Trips to Schuyler

An amazing thing was happening. It would occasionally occur to me as I drove up to the Visitor Center to talk to the construction foreman.


The long drive along the James River from Richmond to Schuyler is one of my favorite road trips.


The soapstone industry is my favorite subject for historical research and industrial archaeology.


Model railroading is my favorite pastime.


And it was all coming together at the Quarry Gardens.


Interior framing for a shop area, classroom, office and entryway was going up.


Included in the framing was the benchwork for an O scale model railroad display that was to feature historic scenes in the local area. If I had not seen it with my own eyes I would not have believed it.

Footprints for Buildings

Marked up, cut and folded, my plans for the Railroad Display were modified to match the framing for the layout. I needed to be sure the plans accurately portrayed the space available.


Plans were spread out on the floor of my shop and measured to compare with measurements I made at the Quarry Gardens.


I trimmed out the footprint of every building on the full sized plan and packed them up along with reference photos and a scale plan of the entire Railroad Display.


I loaded up the car and headed up to the Lycoming Meet, where talented O scale modelers display their latest projects and exchange ideas.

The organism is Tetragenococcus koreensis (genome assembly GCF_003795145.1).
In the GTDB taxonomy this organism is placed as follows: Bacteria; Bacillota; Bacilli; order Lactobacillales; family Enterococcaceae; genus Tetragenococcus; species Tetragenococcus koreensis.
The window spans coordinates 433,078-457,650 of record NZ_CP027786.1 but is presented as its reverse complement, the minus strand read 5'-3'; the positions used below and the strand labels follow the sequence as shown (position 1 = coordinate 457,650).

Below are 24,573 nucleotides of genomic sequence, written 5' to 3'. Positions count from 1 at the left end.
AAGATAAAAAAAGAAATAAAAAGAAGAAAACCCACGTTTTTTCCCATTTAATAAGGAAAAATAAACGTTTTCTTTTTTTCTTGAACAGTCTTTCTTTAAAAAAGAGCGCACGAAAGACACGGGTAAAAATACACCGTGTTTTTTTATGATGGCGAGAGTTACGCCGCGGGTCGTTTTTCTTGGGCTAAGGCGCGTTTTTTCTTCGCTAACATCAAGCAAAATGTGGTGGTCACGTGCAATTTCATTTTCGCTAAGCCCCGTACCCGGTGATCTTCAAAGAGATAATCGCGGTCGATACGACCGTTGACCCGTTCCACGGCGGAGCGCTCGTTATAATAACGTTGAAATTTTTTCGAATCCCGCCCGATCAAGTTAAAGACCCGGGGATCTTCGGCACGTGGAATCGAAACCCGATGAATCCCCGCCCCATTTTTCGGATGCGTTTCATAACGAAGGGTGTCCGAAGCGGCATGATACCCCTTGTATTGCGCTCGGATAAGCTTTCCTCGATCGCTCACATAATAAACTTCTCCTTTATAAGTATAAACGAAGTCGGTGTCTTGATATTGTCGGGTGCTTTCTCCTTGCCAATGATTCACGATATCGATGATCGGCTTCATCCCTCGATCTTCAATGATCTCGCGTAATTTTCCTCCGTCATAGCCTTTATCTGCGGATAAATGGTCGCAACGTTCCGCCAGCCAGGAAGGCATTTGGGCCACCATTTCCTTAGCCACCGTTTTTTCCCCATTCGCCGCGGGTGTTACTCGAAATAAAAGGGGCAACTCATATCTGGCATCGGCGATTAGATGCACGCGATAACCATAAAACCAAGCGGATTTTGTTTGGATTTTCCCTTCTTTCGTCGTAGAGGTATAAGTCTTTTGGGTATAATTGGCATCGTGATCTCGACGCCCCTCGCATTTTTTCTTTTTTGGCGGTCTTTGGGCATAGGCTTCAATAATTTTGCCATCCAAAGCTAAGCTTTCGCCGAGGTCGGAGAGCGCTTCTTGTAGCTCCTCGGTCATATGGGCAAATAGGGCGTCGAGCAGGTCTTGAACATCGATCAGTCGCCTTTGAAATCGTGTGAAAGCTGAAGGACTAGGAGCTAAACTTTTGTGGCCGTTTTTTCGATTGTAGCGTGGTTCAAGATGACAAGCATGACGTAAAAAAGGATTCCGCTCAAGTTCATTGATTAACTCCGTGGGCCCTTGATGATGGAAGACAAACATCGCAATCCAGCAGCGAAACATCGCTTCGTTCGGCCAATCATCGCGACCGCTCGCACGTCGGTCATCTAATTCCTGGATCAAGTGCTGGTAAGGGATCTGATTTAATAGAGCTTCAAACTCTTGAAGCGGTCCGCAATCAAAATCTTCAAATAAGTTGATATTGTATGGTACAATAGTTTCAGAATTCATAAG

Framing for Shadowboxes

Framing progressed on the Visitor Center quickly. The benchwork for the Railroad Display was incorporated into shadowboxes.


The length of the front of the Display was divided into four scenes. As the shadowboxes took shape, I updated my plans to keep them accurate.


This particular shadowbox contains the mill scene. It will portray a portion of the Alberene Stone campus in Schuyler.


The Rockfish River will run diagonally across this shadowbox from back to front.

Framing for Display

As the Visitor Center at the Quarry Gardens was taking shape, work began on the Railroad Display. I printed out the track plan for the O scale 2 rail layout full sized.


At over 30 feet long and 10 feet deep, the Railroad Display is enormous, requiring a big pile of plans.


I trimmed and taped the plan tiles into four large sections; one for each of the four scenes represented on the Display.


The plans were laid out at the Visitor Center to guide the construction of the framework.


Benchwork was built with drop sections to accommodate creeks, rivers, and a quarry.

Space for a Railroad

There is a large barn-like Quonset building on the grounds of the Quarry Gardens at Schuyler. Plans were made to convert it into a Visitor Center, and to make space inside for an O scale 2 rail model railroad.


I was surprised at how large an area the quarry folks were willing to allocate to the railroad display. About 30 feet along one wall, from the planned entry foyer all the way to the back wall, and about 10 feet deep.


Concept sketches and conversations with the architect designing the Visitor Center yielded a line of "shadowbox" style dioramas with a long, narrow utility closet behind the displays along the arching exterior wall.


There will be four displays, each a different season of the year, depicting scenes along the Nelson & Albemarle Railway. The right of way will wind through each of the scenes, then return to the beginning on a long shelf along the back of the closet.


During the early months of 2017 the Visitor Center began to take shape, changing from a cavernous utility building to a multi-use information center.


The framing of the Railroad Display is very substantial, making it the sturdiest model railroad benchwork I have ever seen.